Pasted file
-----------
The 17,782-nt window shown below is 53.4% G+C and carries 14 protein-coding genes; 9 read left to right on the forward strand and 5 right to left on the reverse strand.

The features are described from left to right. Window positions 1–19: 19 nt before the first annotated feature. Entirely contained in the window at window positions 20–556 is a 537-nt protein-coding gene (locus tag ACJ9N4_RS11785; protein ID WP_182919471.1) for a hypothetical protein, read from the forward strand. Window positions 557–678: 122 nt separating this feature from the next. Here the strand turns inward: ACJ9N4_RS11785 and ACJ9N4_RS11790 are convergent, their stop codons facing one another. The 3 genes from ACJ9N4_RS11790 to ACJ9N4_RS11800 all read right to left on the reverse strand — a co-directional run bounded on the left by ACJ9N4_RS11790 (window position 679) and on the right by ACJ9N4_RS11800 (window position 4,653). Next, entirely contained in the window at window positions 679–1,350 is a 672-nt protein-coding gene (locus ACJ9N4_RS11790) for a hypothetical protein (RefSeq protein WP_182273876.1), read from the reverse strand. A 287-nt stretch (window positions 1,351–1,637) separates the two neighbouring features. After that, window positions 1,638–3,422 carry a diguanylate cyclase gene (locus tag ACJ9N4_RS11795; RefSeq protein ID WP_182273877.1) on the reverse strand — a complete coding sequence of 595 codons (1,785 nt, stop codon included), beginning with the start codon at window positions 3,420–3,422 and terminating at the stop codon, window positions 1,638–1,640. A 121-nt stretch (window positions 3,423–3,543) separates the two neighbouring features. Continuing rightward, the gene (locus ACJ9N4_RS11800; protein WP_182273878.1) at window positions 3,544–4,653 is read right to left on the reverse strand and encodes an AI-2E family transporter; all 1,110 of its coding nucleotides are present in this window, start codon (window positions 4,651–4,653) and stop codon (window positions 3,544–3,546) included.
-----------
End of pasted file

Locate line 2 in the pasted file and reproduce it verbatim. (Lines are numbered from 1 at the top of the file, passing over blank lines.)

The features are described from left to right. Window positions 1–19: 19 nt before the first annotated feature. Entirely contained in the window at window positions 20–556 is a 537-nt protein-coding gene (locus tag ACJ9N4_RS11785; protein ID WP_182919471.1) for a hypothetical protein, read from the forward strand. Window positions 557–678: 122 nt separating this feature from the next. Here the strand turns inward: ACJ9N4_RS11785 and ACJ9N4_RS11790 are convergent, their stop codons facing one another. The 3 genes from ACJ9N4_RS11790 to ACJ9N4_RS11800 all read right to left on the reverse strand — a co-directional run bounded on the left by ACJ9N4_RS11790 (window position 679) and on the right by ACJ9N4_RS11800 (window position 4,653). Next, entirely contained in the window at window positions 679–1,350 is a 672-nt protein-coding gene (locus ACJ9N4_RS11790) for a hypothetical protein (RefSeq protein WP_182273876.1), read from the reverse strand. A 287-nt stretch (window positions 1,351–1,637) separates the two neighbouring features. After that, window positions 1,638–3,422 carry a diguanylate cyclase gene (locus tag ACJ9N4_RS11795; RefSeq protein ID WP_182273877.1) on the reverse strand — a complete coding sequence of 595 codons (1,785 nt, stop codon included), beginning with the start codon at window positions 3,420–3,422 and terminating at the stop codon, window positions 1,638–1,640. A 121-nt stretch (window positions 3,423–3,543) separates the two neighbouring features. Continuing rightward, the gene (locus ACJ9N4_RS11800; protein WP_182273878.1) at window positions 3,544–4,653 is read right to left on the reverse strand and encodes an AI-2E family transporter; all 1,110 of its coding nucleotides are present in this window, start codon (window positions 4,651–4,653) and stop codon (window positions 3,544–3,546) included.